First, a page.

Sydney Morris and Evan Stone, co-founders and co-CEOs of Educators for Excellence (E4E) have an interesting and important perspective on the recent Education Sector survey, “Trending Toward Reform: Teachers Speak on Unions and the Future of the Profession.” (See also here.) As they recently wrote in Education Week:

Unfortunately, union politics haven't entirely caught up with current classroom teachers' desires. While individual union leaders have demonstrated a willingness to embrace change in a few places – New Haven, CT, and Hillsborough County, FL, to name a few – teachers unions in general have yet to embrace the role they could and should be filling as the leaders of the charge to elevate the teaching profession and improve outcomes for students.

Then again, if classroom teachers are dissatisfied with the union's advocacy, we only have ourselves to blame. Most of us don't actively participate in the union. In many local union chapters around the country, less than 20% of current classroom teachers even vote in union leadership elections. And in NYC, the results of the latest United Federation of Teachers (UFT) leadership election – the largest AFT local – tell an important story.

In the 2010 election of UFT President Michael Mulgrew, 63% of the vote came from union members who are retired or are in non-teaching positions. Only 37% of the vote came from active classroom teachers. Nearly half of all retired members cast ballots, yet less than a quarter of active teachers participated. That has to change if we want the union's focus to change.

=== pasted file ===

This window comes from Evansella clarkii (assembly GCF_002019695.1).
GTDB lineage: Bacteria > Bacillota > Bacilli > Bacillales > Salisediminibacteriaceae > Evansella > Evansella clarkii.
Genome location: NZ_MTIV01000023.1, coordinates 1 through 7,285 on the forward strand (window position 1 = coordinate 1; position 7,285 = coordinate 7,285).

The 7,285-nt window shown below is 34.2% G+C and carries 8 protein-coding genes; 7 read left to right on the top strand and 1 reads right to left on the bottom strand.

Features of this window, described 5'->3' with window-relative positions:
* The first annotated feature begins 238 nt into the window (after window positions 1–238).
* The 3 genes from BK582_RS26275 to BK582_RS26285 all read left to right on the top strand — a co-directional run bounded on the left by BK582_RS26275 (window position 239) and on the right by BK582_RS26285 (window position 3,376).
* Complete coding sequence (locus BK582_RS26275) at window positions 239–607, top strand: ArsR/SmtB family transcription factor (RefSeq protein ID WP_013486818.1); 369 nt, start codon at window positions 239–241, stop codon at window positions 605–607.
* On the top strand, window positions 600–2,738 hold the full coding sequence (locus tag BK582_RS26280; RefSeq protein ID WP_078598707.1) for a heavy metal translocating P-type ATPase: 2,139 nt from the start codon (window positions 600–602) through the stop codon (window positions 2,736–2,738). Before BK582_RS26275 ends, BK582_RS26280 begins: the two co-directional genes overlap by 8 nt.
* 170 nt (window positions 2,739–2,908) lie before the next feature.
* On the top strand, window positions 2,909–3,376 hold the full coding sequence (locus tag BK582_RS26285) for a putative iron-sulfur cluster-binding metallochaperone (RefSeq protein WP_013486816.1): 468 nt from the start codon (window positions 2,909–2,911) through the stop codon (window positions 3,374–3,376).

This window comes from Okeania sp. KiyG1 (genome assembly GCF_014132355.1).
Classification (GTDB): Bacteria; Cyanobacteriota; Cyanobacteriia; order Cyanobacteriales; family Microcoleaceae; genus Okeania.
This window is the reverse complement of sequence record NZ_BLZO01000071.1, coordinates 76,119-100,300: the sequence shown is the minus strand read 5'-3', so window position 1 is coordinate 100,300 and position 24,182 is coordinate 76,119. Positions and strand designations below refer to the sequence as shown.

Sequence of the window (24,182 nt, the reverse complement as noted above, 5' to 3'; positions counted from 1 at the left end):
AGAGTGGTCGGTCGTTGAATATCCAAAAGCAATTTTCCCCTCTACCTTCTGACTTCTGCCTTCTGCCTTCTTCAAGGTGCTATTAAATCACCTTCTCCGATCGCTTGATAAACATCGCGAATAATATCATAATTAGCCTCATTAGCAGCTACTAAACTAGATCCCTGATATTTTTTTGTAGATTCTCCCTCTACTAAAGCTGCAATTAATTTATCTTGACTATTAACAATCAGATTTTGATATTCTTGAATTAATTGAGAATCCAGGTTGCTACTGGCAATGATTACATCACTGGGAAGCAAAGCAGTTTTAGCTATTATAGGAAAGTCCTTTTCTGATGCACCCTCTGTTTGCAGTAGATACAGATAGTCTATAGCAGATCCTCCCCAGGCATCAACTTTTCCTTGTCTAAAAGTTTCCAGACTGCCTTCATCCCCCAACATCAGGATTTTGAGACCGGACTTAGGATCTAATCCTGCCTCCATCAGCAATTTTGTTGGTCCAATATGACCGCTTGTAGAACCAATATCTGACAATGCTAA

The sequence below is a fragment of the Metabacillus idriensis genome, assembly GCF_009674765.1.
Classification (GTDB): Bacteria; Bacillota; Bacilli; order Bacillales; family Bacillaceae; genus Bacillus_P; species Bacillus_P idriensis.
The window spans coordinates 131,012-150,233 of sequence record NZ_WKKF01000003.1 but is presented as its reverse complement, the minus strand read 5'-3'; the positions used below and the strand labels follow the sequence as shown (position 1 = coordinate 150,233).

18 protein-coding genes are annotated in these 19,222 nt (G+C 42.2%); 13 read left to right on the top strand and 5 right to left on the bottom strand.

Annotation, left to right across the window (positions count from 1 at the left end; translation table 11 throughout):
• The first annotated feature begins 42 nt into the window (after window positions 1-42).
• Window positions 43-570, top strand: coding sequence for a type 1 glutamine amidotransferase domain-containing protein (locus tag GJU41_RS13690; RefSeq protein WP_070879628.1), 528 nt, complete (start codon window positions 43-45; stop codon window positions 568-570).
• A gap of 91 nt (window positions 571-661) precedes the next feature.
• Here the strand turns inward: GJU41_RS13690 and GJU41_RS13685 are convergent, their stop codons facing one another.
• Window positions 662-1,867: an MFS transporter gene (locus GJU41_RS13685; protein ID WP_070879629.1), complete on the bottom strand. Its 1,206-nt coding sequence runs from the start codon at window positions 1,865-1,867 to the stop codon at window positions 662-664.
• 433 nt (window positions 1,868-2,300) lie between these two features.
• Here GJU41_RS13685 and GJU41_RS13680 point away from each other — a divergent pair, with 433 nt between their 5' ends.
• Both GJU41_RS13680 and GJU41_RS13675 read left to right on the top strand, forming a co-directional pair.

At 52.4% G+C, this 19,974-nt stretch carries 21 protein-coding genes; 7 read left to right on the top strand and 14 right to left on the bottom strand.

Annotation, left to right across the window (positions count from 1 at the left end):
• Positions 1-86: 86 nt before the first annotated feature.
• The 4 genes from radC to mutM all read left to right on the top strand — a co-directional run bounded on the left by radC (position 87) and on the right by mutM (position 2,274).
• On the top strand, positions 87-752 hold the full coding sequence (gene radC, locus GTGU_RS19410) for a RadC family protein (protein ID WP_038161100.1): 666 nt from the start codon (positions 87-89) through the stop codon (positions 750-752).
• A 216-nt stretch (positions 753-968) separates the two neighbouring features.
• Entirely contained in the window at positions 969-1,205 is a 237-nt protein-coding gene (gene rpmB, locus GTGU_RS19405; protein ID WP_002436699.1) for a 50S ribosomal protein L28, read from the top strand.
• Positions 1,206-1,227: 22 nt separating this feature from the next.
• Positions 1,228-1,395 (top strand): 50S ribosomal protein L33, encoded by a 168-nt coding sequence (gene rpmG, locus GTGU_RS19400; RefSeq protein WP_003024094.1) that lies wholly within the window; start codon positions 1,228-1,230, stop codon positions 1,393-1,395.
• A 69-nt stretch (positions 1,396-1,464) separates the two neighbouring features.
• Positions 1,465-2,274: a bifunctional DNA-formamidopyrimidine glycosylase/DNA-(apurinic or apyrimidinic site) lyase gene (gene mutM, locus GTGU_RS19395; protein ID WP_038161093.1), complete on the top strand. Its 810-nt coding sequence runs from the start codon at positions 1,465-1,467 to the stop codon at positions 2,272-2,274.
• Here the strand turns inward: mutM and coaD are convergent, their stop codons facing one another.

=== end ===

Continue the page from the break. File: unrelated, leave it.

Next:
The question is, do teachers not participate because they feel disenfranchised or are they disenfranchised because they don't participate? We'd argue the former — the unions currently do little to encourage participation among active teachers and in fact, the UFT recently increased the influence of retirees in union elections.

Even so, the old adage, "If you don't vote, you don't matter," still applies.

Across the nation, teachers cannot sit on the sidelines and expect things to get better. It is up to current classroom teachers to take back the reins of their union, to get involved, to share their voices, and to build the kind of union they want representing them.

Sensible right-to-work laws could also help teachers join—and participate in—unions because they want to, rather than having dues just taken from their paychecks.